“We were kind. We were generous. We do not owe, more than we could give,” Kitty Milford. This story follows generations of the wealthy, privileged Milford family from the early 1900s to present day. Led by patriarch, Ogden, and matriarch, Kitty Milford, they lived by rules that reflected the social norms of the times. There are secrets, sadness, love, and prejudice. At one point, Kitty makes a decision that will haunt her the rest of her life. Any time a book makes me feel uncomfortable because the description is so accurate the author has succeeded. The accounts of racism and hatred are appalling. This is an intense book, but well worth the time.
Anonymous 3 months ago
“We were kind. We were generous. We do not owe, more than we could give,” Kitty Milford. This story follows generations of the wealthy, privileged Milford family from the early 1900s to present day. Led by patriarch, Ogden, and matriarch, Kitty Milford, they lived by rules that reflected the social norms of the times. There are secrets, sadness, love, and prejudice. At one point, Kitty makes a decision that will haunt her the rest of her life. Any time a book makes me feel uncomfortable because the description is so accurate the author has succeeded. The accounts of racism and hatred are appalling. This is an intense book, but well worth the time.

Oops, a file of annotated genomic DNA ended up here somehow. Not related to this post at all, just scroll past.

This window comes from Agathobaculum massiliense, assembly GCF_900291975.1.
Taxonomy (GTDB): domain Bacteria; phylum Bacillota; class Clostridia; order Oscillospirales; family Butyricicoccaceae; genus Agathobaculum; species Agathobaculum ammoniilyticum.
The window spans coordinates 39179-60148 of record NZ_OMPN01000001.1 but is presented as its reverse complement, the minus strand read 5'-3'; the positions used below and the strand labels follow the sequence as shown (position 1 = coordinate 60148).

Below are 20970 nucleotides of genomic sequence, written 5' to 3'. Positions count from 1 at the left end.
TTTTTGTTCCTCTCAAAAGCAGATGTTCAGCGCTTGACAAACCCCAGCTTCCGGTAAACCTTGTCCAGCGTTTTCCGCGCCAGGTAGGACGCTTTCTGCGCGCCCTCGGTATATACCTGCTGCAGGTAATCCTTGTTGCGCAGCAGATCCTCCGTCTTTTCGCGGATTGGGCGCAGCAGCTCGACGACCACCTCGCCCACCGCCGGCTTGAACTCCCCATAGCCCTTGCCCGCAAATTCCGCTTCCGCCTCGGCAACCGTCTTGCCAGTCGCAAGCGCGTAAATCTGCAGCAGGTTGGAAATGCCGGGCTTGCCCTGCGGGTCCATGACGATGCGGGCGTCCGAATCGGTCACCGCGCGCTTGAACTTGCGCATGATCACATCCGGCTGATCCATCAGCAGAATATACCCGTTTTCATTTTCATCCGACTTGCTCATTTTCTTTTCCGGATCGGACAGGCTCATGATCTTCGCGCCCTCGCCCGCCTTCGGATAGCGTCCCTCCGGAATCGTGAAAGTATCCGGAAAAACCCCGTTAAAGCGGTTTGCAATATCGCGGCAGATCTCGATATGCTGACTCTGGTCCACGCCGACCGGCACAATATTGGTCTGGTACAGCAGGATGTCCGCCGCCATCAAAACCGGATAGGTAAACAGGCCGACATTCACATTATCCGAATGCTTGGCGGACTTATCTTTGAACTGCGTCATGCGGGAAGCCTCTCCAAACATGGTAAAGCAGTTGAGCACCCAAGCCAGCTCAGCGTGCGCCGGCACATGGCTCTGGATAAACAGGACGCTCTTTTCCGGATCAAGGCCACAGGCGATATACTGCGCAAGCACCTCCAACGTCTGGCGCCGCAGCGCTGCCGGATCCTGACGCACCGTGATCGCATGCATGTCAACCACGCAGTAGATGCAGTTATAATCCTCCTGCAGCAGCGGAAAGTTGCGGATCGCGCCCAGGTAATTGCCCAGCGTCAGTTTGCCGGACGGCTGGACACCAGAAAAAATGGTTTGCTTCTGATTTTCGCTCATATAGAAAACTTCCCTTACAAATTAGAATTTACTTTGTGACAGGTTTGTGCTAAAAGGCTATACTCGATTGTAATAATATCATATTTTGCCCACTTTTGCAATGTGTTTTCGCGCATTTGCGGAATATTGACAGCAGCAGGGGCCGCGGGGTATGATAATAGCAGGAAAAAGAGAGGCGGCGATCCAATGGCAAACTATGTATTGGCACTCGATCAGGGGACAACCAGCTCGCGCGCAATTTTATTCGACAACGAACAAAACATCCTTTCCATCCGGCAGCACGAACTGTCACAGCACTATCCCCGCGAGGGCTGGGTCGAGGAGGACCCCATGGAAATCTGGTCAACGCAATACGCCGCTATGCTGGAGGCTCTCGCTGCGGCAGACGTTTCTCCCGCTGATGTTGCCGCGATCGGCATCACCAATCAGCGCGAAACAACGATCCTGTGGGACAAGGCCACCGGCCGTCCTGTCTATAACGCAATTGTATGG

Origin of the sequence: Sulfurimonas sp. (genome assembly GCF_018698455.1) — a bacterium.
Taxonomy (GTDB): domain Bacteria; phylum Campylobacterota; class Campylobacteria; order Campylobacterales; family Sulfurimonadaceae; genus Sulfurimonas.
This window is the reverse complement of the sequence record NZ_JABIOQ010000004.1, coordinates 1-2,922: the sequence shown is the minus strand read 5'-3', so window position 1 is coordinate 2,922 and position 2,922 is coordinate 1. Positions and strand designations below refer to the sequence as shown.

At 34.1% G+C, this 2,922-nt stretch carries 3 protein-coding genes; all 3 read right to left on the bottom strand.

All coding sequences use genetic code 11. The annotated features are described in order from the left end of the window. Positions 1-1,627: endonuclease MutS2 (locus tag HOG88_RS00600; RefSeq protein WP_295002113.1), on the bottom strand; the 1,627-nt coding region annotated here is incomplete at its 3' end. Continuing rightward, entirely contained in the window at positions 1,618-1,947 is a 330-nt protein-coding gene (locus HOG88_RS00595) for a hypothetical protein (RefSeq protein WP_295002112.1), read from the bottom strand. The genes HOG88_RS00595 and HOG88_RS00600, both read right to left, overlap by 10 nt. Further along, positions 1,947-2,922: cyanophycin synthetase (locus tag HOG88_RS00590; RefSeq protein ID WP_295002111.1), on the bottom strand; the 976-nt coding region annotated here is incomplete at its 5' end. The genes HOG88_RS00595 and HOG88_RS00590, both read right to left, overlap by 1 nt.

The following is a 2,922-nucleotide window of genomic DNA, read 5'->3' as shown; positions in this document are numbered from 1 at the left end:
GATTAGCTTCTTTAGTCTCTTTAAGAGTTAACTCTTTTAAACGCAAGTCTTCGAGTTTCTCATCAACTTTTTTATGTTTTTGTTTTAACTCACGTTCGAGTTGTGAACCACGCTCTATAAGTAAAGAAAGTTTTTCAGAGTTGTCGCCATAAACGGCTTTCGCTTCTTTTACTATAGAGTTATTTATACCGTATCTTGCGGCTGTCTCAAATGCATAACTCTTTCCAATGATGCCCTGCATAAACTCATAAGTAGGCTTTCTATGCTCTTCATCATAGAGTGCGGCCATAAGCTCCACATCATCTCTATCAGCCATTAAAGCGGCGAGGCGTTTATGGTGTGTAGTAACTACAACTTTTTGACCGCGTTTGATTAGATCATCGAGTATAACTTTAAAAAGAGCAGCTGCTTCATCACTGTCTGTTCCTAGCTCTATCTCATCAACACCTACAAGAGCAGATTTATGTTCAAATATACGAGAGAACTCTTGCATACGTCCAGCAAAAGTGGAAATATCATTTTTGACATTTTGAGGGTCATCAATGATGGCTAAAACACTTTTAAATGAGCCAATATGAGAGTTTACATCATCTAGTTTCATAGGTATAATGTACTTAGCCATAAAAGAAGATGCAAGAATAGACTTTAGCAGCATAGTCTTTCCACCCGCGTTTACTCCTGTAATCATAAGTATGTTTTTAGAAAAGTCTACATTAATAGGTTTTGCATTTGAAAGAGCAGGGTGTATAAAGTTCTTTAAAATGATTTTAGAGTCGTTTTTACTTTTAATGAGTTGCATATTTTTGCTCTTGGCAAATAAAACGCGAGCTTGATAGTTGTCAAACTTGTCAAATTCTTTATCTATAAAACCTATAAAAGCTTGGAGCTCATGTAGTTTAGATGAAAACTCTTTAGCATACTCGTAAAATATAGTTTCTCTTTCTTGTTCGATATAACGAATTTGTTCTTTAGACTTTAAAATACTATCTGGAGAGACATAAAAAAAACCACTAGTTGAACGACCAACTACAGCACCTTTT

beckwith_usa 3 months ago
Wars, plagues, names upon tombs tell us only what happened. But history lies in the cracks between. In the inexplicable, invisible turns—when someone puts a hand down, pushes open one particular gate, and steps through." Just as Professor Evie Milton challenges her students in the opening pages, Ms. Blake challenges the reader to acknowledge the words and fill in the cracks. I was completely swept away by the prose in this moving saga of the Milton Family, and was challenged to re-think how history bends in abstract and unexpected ways. A gravestone, a photo, a spoon, a toy car, are all markers of history - guiding the reader to enjoy the story and create a personal and profound connection to its message. Ms. Blake's cleverly crafted plot is unspooled with just enough tension to keep the pages turning. "The Guest Book" is sure to be received as a perfect summer read, best enjoyed in large portions
Susan1215 4 months ago
Magnificent. An epic family saga, filled with secrets, privilege and money. I was instantly swept away in this instant classic. We will be talking about this remarkable book for years to come.
medwards429 4 months ago